Have you ever spotted them?

Sources

Scarborough News

Materials viewed in the Scarborough Room at Scarborough Library

A Cable Car Conspiracy?

On Monday May 22nd, Scarborough’s brand new North Bay chairlifts suffered what initially appeared to be a minor setback.

Above: A leaflet for the zoo advertises the new chairlifts (Stories From Scarborough Image Archive)

A bizarre malfunction briefly hospitalised four adults and two young children, passengers on the cable car system that connected Scarborough Zoo and Marineland with the North Bay Promenade.

The exact details of the accident were murky from the outset. Passengers, witnesses and those responsible for the chairlifts all disagreed as to what happened. It seemed that one car, carrying a Mr and Mrs Thompson (who were staying at Colley’s Holiday Camp in Scarborough) slid backwards, knocking into another car and the chairlift station below. This was followed by another car, carrying Mr and Mrs Child (from Dringhouses, York) and their children Sarah and Michael, aged five and eight respectively. Varying accounts describe passengers flung from the chairlifts, suspended in precariously rocking carriages, and in some accounts the cable car partially, if not fully, came away from the cable that carried it.

Above: The original North Bay chairlifts (from the author’s collection)

The only certain facts were that the two women mentioned above – Mrs Child and Mrs Thompson – sustained greater injuries than their partners and children (to the back and chest respectively), and all concerned were treated for shock.

However, the accident and its coverage in local press uncovered a can of worms for Scarborough Zoo.

Zoo director Don Robinson stressed that the cable cars did not and could not escape the cable – in this case, he argued, they merely slipped backwards. However, he did not take the incident lightly, and the system engineer, Norman Dicken, travelled from Sheffield to inspect the chairlifts. His company, McKenna & Sons, had created the infrastructure, and he reported the following:

Yesterday one of the cars slipped on the bottom section, but we have not found the cause. The people were rocked about quite alot.

(Mr Dicken, quoted in the Scarborough Evening News, May 23rd, 1972)

No one was able to discover any fault with the chairlifts, in spite of numerous tests on the system, during which bags of sand were used to simulate the presence of passengers.

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Above: The chairlifts were later revamped several times, changing shape and colour (from the author’s collection)

Following the accident, a number of witnesses came forward with further information. Mrs B. Patrickson (from Sheffield) was staying with her family at one of the North Bay Chalets at the time of the incident, and watched the events unfold. She claimed that after the chair carrying the Thompsons slipped, the Child family, whose car was further up the cable, were:

…stuck in the car for twenty minutes, several pylons up after the first car accident

Then…

The second car slipped back down the cable, hit part of the support, and came right off the cable, falling to the ground and throwing the four people [the Child family] out.

(Quoted in the Scarborough Evening News, May 24th, 1972)

This version of events was further supported by a Mrs Rickatson and her son Neil, the former adding:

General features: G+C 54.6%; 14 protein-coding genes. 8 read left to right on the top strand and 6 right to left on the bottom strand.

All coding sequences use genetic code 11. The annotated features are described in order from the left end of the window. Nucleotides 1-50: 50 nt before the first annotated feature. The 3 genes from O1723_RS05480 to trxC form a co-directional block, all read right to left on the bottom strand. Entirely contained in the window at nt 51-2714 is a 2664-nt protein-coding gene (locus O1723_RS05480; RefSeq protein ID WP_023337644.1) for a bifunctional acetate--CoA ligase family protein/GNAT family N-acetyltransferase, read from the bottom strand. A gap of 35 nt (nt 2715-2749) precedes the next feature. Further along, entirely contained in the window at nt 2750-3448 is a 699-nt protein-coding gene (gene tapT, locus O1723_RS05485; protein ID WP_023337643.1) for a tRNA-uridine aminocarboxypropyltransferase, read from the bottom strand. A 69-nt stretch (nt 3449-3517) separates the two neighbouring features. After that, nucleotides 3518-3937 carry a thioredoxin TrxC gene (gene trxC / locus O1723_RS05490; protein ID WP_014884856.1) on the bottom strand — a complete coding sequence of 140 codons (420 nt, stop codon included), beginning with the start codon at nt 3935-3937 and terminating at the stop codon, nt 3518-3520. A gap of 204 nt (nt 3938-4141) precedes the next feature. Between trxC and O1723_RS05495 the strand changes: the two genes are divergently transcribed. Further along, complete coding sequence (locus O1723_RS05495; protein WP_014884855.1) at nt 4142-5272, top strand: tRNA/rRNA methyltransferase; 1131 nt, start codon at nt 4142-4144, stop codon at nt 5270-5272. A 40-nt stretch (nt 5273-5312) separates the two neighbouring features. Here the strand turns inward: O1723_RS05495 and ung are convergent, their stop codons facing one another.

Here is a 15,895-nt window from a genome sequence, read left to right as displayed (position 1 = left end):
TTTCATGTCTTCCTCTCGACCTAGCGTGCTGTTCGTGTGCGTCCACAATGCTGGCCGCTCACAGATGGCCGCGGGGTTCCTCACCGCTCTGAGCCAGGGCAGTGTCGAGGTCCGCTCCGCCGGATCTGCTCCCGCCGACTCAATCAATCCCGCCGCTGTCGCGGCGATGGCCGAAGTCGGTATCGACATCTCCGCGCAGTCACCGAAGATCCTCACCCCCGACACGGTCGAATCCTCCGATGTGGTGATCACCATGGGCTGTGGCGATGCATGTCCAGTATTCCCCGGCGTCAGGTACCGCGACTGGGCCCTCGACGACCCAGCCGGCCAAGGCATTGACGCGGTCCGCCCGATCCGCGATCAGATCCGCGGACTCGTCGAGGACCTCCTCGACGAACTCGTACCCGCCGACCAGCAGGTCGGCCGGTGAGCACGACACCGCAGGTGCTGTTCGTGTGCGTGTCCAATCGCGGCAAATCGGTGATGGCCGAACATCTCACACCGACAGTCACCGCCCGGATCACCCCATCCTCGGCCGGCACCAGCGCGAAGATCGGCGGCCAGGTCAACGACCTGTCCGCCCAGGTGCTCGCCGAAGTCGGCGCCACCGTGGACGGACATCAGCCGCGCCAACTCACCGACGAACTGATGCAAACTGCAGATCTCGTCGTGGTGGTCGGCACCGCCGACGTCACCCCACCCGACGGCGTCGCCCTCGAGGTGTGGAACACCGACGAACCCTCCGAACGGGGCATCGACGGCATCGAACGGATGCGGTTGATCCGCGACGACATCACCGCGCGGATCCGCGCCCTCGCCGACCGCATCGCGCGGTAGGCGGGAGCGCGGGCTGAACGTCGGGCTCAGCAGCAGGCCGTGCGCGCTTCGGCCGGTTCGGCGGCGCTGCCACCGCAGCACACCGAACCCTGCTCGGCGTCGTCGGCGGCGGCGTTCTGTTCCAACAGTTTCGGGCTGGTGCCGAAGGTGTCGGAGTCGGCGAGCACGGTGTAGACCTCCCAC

…it was completely untrue to say that the car did not come off the cable. [We] saw it happen.

(Quoted in the Scarborough Evening News, May 24th, 1972)

To make matters worse, another witness came forward to describe an earlier accident. Mrs V. Simmonds (of Scarborough) reported that on Sunday April 9th, during the early days of operation, her two sons, daughter in law and granddaughter also suffered an accident whilst riding the chairlifts to the zoo.

The car slipped off the cable and ran back to the starting station, damaging the railings and the car. This was all kept very hush, and nothing was done about it. It ought to be looked into before a serious accident occurs involving someone’s life.

(Quoted in the Scarborough Evening News, May 25th, 1972)

This ‘first’ accident was brought to the attention of Scarborough’s then Safety Officer by two witnesses, but was dismissed on the grounds that the lift had passed all safety tests. Apparently nothing was found wrong after this initial incident, and owner Don Robinson was reportedly unaware of this earlier accident.

So what became of the chairlifts?

The last report stated that the ride would be closed for further tests, and whilst no date of reopening was mentioned in subsequent weeks, the chairlifts went on to enjoy nearly thirty years of operation. You can still see the struts today. Were the accidents merely flukes? Was a secret problem fixed? The 1972 cable car malfunction remains an unsolved mystery.

Did you ride the chairlifts? Do you remember any accidents or faults? What do you think the explanation might be for this strange little story?

Sources

All information in this post was obtained from old copies of local newspapers held in the Scarborough Room at Scarborough Library.

Grandeur And Glamour At The Corner Cafe

In the early 1900s a small shack stood at the corner near Peasholm Gap. Here visitors to Scarborough’s North Bay could buy refreshments, although the selection was somewhat limited.

Above: The old shack is shown on the postcard above (Stories From Scarborough Image Archive)

Peasholm Park had just been built, and the North Bay Bathing Pool (and nearby Northstead Manor Gardens) were yet to exist.